This study sampled the Y-DNA of 103 Serbian males. 58% of them belong to pre-Neolithic paternal lineages.
Krzysztof Rębała, A. I. Mikulich, I. S. Tsybovsky, D. Siváková, Z. Drupinková, A. Szczerkowska-Dobosz, and Z. Szczerkowska.
"Y-STR variation among Slavs: Evidence for the Slavic homeland in the middle Dnieper basin."
Journal of Human Genetics 52:5 (2007): pages 406-414.
Serbs belong to a Y-DNA cluster that also includes Bosniaks, Bulgarians, Macedonian Slavs, and southern Croats. It is distinguished from the Y-DNA cluster that includes western Croats, Slovenes, West Slavs, and East Slavs. The authors indicate that this distinction is probably caused by South Slavs' admixture with pre-Slavic Balkan peoples.
S. Davidović, Boris Abramovich Malyarchuk, J. M. Aleksic, Miroslava V. Derenko, V. Topalovic, A. Litvinov, M. Stevanovic, and N. Kovacevic-Grujicic. "Mitochondrial DNA perspective of Serbian genetic diversity."
American Journal of Physical Anthropology 156:3 (March 2015): pages 449-465.
First published electronically on November 24, 2014.
139 Serbians had their mtDNA analyzed and compared with other Slavic and Balkan peoples. Excerpts from the Abstract:
"[...] The contemporary Serbian mtDNA profile is consistent with the general European maternal landscape having a substantial proportion of shared haplotypes with eastern, central, and southern European populations. Serbian population was characterized as an important link between easternmost and westernmost south-Slavic populations due to the observed lack of genetic differentiation with all other south-Slavic populations and its geographical positioning within the Balkan Peninsula. An increased heterogeneity of south Slavs, most likely mirroring turbulent demographic events within the Balkan Peninsula over time (i.e., frequent admixture and differential introgression of various gene pools), and a marked geographical stratification of Slavs to south-, east-, and west-Slavic groups, were also found. A phylogeographic analyses of 20 completely sequenced Serbian mitochondrial genomes revealed not only the presence of mtDNA lineages predominantly found within the Slavic gene pool (U4a2a*, U4a2a1, U4a2c, U4a2g, HV10), supporting a common Slavic origin, but also lineages that may have originated within the southern Europe (H5*, H5e1, H5a1v) and the Balkan Peninsula in particular (H6a2b and L2a1k)."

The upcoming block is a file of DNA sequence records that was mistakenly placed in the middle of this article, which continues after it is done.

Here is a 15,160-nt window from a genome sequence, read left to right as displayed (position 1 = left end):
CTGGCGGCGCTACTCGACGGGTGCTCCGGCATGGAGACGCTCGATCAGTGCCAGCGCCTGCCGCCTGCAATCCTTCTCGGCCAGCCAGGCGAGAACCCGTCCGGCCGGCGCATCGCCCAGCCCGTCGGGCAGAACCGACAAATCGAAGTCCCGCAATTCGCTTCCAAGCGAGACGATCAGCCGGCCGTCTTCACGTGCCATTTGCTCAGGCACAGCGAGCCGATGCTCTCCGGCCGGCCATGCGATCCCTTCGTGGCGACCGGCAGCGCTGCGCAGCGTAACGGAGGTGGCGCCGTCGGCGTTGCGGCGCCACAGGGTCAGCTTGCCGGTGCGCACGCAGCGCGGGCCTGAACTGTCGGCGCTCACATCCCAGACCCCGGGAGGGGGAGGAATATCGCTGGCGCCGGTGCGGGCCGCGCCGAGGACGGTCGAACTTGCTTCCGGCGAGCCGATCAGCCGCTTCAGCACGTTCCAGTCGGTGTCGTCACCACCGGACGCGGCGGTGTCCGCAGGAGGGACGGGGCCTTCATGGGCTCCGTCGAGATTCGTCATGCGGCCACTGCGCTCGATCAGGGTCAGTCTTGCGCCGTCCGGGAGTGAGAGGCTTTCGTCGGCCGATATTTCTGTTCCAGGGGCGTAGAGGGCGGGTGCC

Slobodan Davidovic, Boris Malyarchuk, Tomasz Grzybowski, Jelena M. Aleksic, Miroslava Derenko, Andrey Litvinov,
Urszula Rogalla-Ładniak, Milena Stevanovic, and Natasa Kovacevic-Grujicic.
mitogenome data for the Serbian population: the contribution to high-quality forensic databases."
International Journal of Legal Medicine 134 (June 6, 2020): pages 1581-1590.
226 Serbians had their mtDNA sampled for this study. The researchers distinguished 143 different subclades among them and predictably found that "West Eurasian ones were dominant". Some of the names they gave to these subclades have not yet been officially recognized by the PhyloTree and include new branches under haplogroups H, H1, H5, H7, H13, H30, V6, and W3.
Krzysztof Rębała, I. Veselinović, D. Siváková, E. Patskun, S. Kravchenko, and Z. Szczerkowska.
"Northern Slavs from Serbia do not show a founder effect at autosomal and Y-chromosomal STRs and retain their paternal genetic heritage."
Forensic Science International: Genetics 8:1 (January 2014): pages 126-131.
First published electronically on September 4, 2013.
Serbs from northern Serbia were among the populations who had 15 autosomal STR markers studied here. Serbian males also had 17 Y-chromosomal STR loci genotyped. According to Table S4, 15.1% of the Serbs in this study carry the Y-DNA haplogroup R1a. Excerpts from the Abstract:
"[...] Genetic distances for autosomal markers revealed homogeneity between Serbs from northern Serbia and Slovaks from western Slovakia and distinctiveness of Serbian Slovaks and Ruthenians. Y-STR variation showed a clear genetic departure of the Slovaks and Ruthenians inhabiting Vojvodina from their Serbian neighbours [...] Admixture estimates revealed negligible Serbian paternal ancestry in both Northern Slavic minorities of Vojvodina, providing evidence for their genetic isolation from the Serbian majority population. [...] Analysis of molecular variance detected significant population stratification of autosomal and Y-chromosomal microsatellites in the three Slavic populations of northern Serbia, [...] Our results demonstrate that regarding Y-STR haplotypes, Serbian Slovaks and Ruthenians fit in the Eastern European metapopulation defined in the Y chromosome haplotype reference database."